Marking the Centenary of Virginia Woolf’s first novel: The Voyage Out.
This month marks the centenary of the publication of Virginia Woolf’s first novel The Voyage Out. The novel was published by Duckworth & Co. on the 26 March 1915 in an edition of 2,000 copies. It follows the development of Rachel Vinrace on board her father’s ship the Euphrosyne on a voyage to the fictional South American port of Santa Marina. The novel satirizes British colonialism and society, and has also been seen as reflecting Virginia Woolf’s personal journey from an upper middle class Victorian upbringing; to the freedoms she was to experience as part of the Bloomsbury Group. The group had its antecedents at Cambridge University among the friends of her brother Thoby. After leaving university the debates and conversations of Cambridge were to carry on in the squares around the London district of Bloomsbury, most famously at 46 Gordon Square. One of the characters in the novel, St John Hirst, is clearly based on Virginia Woolf’s Bloomsbury friend Lytton Strachey, and perhaps through this character we learn something of the flavour of what Bloomsbury conversation was like, as Hirst discusses philosophy and life with his friend Terrence Hewett. In The Voyage Out Woolf also introduces the reader to Richard and Clarissa Dalloway. Clarissa Dalloway would of course reappear later as the central character in Woolf’s 1925 novel, Mrs Dalloway. Clarissa Dalloway also appears in a number of short stories written by Woolf in the 1920s.
The Voyage Out had a long and difficult journey itself. Hermione Lee in her biography of Woolf has suggested she may have begun work on the novel as early as 1906, certainly the novel is mentioned by Woolf in letters from 1908 where it is referred to by the title, Melymbrosia. The novel underwent many drafts and revisions over the years and was put aside for a period when Woolf was too ill to continue with it following a breakdown in 1910. It is the long development of the novel which allowed Woolf to use events and experiences in her personal life to be reflected in the novel. In August 1912 Virginia married Leonard Woolf. The nature of marriage occupies the thoughts of the heroine Rachel Vinrace and would likely have reflected one of Woolf’s own preoccupations at the time. Woolf also used her experience of illness during the writing of the novel in the description of Rachel’s delirium when she is struck down by fever.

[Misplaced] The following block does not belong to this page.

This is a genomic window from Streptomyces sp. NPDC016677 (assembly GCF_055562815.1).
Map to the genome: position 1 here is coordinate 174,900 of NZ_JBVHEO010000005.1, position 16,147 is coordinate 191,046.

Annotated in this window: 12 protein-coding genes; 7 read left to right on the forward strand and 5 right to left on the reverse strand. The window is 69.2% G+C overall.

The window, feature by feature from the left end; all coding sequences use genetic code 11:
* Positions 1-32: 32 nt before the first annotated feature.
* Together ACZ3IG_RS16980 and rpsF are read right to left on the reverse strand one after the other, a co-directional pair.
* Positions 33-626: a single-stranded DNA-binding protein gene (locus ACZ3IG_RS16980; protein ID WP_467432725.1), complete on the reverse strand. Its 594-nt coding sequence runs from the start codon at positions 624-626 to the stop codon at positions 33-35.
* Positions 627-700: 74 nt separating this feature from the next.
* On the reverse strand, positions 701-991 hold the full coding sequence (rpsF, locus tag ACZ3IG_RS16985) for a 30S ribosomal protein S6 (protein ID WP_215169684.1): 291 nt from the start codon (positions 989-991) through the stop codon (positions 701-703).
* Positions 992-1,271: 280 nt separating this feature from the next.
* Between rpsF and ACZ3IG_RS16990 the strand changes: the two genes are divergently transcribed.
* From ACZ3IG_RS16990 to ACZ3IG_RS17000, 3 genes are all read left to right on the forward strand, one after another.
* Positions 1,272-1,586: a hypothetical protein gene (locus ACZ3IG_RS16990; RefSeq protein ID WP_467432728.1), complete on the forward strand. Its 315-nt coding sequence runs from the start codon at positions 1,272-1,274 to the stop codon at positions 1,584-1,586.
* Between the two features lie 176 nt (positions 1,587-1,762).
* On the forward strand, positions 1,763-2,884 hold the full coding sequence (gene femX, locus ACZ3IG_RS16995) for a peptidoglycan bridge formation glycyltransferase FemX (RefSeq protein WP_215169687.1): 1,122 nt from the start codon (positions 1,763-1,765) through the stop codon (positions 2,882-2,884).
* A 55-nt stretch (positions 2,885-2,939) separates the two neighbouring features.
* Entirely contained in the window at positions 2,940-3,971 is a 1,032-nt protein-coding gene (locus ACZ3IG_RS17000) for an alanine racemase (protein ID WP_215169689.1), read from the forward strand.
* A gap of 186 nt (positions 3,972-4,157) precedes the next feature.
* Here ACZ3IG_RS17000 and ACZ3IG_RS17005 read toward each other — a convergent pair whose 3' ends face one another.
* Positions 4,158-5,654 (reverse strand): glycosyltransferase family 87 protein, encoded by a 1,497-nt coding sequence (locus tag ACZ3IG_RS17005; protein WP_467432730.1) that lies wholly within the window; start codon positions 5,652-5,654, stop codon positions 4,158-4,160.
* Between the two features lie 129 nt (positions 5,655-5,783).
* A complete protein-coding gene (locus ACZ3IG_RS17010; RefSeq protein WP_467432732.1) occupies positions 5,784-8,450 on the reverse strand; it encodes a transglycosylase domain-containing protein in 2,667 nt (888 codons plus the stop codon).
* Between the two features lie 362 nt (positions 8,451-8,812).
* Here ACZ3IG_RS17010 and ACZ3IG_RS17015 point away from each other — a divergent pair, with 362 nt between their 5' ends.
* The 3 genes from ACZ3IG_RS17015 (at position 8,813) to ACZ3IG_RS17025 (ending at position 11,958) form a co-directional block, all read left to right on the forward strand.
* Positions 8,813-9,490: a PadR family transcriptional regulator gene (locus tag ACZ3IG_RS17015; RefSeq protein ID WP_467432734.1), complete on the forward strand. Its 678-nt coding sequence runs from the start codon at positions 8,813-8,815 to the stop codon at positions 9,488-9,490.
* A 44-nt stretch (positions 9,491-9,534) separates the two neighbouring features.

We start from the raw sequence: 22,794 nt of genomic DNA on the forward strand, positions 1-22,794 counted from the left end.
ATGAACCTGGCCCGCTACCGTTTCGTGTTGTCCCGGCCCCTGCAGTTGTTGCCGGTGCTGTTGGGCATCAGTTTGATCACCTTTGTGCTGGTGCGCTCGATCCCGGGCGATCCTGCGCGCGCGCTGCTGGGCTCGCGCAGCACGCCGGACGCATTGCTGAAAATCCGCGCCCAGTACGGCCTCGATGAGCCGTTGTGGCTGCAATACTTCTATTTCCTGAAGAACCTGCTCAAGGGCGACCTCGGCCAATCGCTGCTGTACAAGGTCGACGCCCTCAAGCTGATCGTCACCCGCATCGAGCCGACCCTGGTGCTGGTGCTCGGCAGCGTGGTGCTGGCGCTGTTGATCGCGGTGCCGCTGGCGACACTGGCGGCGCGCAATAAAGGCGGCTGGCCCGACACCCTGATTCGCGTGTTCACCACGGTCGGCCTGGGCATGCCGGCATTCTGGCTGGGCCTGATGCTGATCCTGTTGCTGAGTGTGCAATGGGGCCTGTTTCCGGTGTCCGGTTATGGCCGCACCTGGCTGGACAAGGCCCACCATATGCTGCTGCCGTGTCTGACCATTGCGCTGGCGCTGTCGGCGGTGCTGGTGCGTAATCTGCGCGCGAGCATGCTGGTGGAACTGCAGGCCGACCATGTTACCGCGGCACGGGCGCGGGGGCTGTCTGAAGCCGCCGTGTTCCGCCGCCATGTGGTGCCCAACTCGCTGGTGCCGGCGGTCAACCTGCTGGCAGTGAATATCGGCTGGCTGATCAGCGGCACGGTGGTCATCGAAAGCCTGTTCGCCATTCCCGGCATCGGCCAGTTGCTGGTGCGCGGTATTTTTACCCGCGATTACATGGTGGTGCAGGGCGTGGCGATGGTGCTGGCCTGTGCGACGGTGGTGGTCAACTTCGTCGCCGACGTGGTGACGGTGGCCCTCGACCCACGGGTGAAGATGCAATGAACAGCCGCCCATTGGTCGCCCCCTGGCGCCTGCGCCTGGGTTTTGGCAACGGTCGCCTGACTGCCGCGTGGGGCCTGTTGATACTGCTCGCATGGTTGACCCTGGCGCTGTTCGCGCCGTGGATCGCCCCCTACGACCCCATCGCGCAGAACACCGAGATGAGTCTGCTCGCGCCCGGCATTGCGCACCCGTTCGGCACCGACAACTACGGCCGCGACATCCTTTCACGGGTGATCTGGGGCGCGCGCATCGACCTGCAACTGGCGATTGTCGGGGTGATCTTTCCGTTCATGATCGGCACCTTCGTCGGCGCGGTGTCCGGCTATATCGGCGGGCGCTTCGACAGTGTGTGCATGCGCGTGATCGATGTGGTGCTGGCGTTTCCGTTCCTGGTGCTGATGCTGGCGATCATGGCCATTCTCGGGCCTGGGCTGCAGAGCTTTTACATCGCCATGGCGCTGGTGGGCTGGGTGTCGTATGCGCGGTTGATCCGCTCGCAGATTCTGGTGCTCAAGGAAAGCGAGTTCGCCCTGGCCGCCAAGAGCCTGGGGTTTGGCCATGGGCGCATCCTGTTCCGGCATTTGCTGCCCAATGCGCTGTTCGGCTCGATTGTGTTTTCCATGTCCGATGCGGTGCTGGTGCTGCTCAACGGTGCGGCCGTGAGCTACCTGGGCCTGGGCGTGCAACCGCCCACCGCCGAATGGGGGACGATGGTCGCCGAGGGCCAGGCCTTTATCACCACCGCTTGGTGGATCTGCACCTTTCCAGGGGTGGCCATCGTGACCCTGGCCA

The novel was finished in the spring of 1913 and the manuscript delivered to her publisher on 9 March. However, the strain of completing the novel led to another breakdown this time far more serious than that of 1910, occasioning Woolf to be cared for in a nursing home from July and subsequently attempting to take her own life in September. The severity of her illness accounts for the long delay between submitting the manuscript and the book appearing in print. The proofs of the novel were meticulously revised by Woolf, a task she was unable to undertake until her health had sufficiently improved.
Around the time of publication the Woolfs had been looking for somewhere to live outside London and had settled on a house in Richmond. Because of Virginia’s incapacity, Leonard was left to make most of the practical arrangements of the move himself as Virginia continued to recover in the nursing home. Eventually they moved to Hogarth House in the spring of 1915 where, a couple of years later they established the Hogarth Press. The purpose of the press was twofold; partly to provide a therapeutic distraction for Virginia, and secondly to provide them with the freedom to publish more experimental works. The first publication by the press was Two Stories written and produced by Virginia and Leonard in 1917. However, for her second novel, Night and Day Virginia was again committed to using Duckworth’s, the publishing company of her half-brother Gerald Duckworth and an establishment somewhat conservative in outlook. After the publication of Night and Day Virginia was particularly relieved to be released from what she felt to be the restrictive nature of editors at Duckworth and her subsequent works were published by the Hogarth Press. The Hogarth Press eventually obtained the rights to The Voyage Out from Duckworth’s in 1929.